Onsite green hydrogen production cost is expected to halve by 2030, signalling a boost to South Korea’s hydrogen ambitions, says energy consultancy Wood Mackenzie.
Under President Moon Jae-In’s administration, the South Korean Government has announced ambitious plans to become a hydrogen-based economy by 2050. This includes plans for three hydrogen-powered cities by 2022 and accelerating deployments of fuel cell electric vehicles (FCEVs), all of which have spiralled the country into a frenzied race to invest in hydrogen.
Speaking at a media briefing today, Wood Mackenzie Research Director Prakash Sharma said, “Cost is the biggest challenge today as green hydrogen costs two to four times more than fossil-fuel hydrogen. This is set to change by 2030. Net-zero emissions policies, falling renewables costs and strong business activity in electrolyser manufacturing and efficiency gains could deliver up to 50% cost decline for green hydrogen by 2030.”
“This magnitude of cost reduction will require sub-$30 per megawatt-hour renewable electricity prices, large size electrolyser deployments and high load hours.”
Currently, the fifth largest hydrogen market globally, South Korea’s demand is expected to hit 4.44 million metric tons this year, with close to 86% of demand coming from refineries. Desulphurisation is the primary use case of hydrogen in refineries. Due to air quality concerns, refineries use hydrogen to remove sulphur, and other impurities, from gasoline and diesel. The hydrogen supply is produced locally using fossil fuels and is emissions intensive.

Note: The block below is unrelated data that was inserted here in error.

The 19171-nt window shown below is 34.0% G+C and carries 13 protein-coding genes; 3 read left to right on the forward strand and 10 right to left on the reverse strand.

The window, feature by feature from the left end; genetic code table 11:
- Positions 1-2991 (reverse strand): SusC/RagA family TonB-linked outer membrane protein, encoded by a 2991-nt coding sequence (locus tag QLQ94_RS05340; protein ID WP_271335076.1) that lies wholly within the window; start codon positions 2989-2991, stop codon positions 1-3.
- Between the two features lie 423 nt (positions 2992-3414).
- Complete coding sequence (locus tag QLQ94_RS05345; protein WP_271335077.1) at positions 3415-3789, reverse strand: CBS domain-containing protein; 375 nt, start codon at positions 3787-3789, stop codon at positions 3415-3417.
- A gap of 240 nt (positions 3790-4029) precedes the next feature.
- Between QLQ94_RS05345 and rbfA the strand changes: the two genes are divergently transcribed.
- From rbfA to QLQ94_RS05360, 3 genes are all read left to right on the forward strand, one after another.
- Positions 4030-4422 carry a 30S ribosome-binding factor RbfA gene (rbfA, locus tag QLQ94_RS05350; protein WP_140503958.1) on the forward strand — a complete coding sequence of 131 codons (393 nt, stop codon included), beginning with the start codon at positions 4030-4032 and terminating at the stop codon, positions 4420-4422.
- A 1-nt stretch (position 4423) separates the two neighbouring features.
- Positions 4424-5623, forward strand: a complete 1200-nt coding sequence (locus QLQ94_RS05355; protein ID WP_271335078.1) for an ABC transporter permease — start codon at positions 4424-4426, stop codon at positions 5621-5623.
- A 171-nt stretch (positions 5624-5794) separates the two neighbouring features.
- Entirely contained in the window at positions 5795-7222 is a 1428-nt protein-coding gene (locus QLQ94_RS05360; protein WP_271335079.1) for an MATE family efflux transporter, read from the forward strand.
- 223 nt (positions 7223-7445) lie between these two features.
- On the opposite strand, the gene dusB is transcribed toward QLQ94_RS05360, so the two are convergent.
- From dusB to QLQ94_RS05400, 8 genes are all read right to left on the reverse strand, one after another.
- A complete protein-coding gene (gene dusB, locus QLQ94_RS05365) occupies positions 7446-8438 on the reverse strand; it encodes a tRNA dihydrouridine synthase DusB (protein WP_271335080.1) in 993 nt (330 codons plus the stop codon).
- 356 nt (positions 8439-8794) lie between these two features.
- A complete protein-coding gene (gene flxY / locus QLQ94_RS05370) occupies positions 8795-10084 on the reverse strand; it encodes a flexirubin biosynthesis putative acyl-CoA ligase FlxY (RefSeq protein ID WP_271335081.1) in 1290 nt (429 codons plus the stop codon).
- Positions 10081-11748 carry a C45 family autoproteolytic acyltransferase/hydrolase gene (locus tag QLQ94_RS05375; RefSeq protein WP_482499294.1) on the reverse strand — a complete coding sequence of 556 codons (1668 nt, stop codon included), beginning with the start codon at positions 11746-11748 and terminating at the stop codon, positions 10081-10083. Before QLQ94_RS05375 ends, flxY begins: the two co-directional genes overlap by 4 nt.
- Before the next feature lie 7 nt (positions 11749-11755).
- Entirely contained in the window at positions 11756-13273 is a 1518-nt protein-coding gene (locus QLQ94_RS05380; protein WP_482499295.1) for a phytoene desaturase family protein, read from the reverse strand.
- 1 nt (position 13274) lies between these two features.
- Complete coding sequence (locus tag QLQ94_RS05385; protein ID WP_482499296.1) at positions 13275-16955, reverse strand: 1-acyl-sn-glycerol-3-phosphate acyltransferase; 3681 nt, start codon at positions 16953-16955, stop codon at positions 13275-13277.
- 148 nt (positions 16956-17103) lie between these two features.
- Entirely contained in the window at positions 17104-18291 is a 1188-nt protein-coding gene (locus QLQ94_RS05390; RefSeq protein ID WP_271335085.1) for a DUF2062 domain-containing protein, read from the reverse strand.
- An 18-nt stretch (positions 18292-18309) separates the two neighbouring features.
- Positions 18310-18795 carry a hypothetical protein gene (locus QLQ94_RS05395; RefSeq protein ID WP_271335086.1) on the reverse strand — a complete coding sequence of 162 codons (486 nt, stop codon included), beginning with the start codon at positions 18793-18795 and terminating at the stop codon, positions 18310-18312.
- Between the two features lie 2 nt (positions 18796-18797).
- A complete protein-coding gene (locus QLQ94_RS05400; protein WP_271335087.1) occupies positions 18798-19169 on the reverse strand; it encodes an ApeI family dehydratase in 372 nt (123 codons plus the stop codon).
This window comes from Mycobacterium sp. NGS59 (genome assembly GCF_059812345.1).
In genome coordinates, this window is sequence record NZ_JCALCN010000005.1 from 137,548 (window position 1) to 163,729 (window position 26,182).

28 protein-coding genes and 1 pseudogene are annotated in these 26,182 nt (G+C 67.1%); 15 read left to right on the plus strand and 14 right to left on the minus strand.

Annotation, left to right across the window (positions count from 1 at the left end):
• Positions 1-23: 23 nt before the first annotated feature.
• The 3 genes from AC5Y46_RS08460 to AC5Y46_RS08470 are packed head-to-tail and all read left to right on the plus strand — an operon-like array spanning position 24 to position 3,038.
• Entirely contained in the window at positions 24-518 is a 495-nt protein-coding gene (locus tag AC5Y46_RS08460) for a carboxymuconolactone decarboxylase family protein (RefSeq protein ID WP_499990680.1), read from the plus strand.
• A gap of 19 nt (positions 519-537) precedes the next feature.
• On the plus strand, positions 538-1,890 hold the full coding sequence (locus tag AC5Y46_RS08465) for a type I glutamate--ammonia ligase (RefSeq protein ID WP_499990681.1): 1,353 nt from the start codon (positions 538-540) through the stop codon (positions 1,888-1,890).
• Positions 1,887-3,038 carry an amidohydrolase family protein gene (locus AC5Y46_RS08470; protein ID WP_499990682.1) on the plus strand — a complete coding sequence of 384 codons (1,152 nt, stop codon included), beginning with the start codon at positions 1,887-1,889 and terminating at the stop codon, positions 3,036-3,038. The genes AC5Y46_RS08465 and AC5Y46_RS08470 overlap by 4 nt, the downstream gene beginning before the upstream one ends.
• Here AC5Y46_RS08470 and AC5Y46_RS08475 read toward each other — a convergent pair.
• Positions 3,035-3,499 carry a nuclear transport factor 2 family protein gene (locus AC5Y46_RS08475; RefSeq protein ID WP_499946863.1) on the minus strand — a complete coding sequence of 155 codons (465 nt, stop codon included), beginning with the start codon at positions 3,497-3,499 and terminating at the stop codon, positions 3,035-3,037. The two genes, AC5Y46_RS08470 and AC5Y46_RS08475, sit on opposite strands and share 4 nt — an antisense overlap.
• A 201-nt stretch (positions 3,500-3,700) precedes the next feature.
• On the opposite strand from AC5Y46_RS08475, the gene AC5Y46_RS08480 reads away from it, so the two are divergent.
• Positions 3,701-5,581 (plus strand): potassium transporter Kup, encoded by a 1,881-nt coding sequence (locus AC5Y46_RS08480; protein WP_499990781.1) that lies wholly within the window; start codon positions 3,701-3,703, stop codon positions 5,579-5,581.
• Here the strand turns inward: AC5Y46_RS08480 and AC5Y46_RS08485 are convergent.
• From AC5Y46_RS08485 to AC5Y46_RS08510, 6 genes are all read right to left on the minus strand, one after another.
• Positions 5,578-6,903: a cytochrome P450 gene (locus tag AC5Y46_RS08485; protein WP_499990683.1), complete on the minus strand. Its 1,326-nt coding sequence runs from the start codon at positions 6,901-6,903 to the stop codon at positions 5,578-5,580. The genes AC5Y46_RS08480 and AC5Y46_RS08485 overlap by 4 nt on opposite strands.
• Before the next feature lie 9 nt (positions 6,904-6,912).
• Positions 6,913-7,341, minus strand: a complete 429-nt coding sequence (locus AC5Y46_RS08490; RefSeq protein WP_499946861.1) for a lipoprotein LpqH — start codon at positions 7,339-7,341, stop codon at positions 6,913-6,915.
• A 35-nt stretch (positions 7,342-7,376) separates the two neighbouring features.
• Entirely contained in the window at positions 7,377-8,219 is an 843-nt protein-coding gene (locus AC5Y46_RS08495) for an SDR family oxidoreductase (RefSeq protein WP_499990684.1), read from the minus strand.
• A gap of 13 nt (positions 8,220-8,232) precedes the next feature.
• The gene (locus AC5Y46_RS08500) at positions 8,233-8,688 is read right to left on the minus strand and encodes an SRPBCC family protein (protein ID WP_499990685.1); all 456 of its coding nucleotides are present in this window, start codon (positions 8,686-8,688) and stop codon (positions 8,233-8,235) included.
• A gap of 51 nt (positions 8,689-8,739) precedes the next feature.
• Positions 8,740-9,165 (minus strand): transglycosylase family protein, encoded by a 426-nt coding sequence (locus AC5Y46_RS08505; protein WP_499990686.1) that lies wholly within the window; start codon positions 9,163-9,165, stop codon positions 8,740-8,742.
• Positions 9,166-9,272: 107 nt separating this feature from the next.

South Korea aims to expand hydrogen use across industry, heating and mobility sectors. The production of FCEVs (including exports) will increase to 810,000 by 2022 and 6.2 million by 2040 from under 2,000 units today. The government plans to import hydrogen as well as produce it domestically.
Globally, mobility forms the smallest demand for hydrogen market, representing less than 0.1% of global 2020 hydrogen demand. While the network for hydrogen refuelling stations is expected to grow rapidly, refuelling stations today have low utilisation rates due to the limited number of FCEVs. This sector has grown over 24 times since 2010 but remains a very small portion of demand.
Sharma said, “The hydrogen journey for South Korea will not be a smooth sailing one. Continued investments in hydrogen infrastructure and policy support are needed to meet long-term goals.”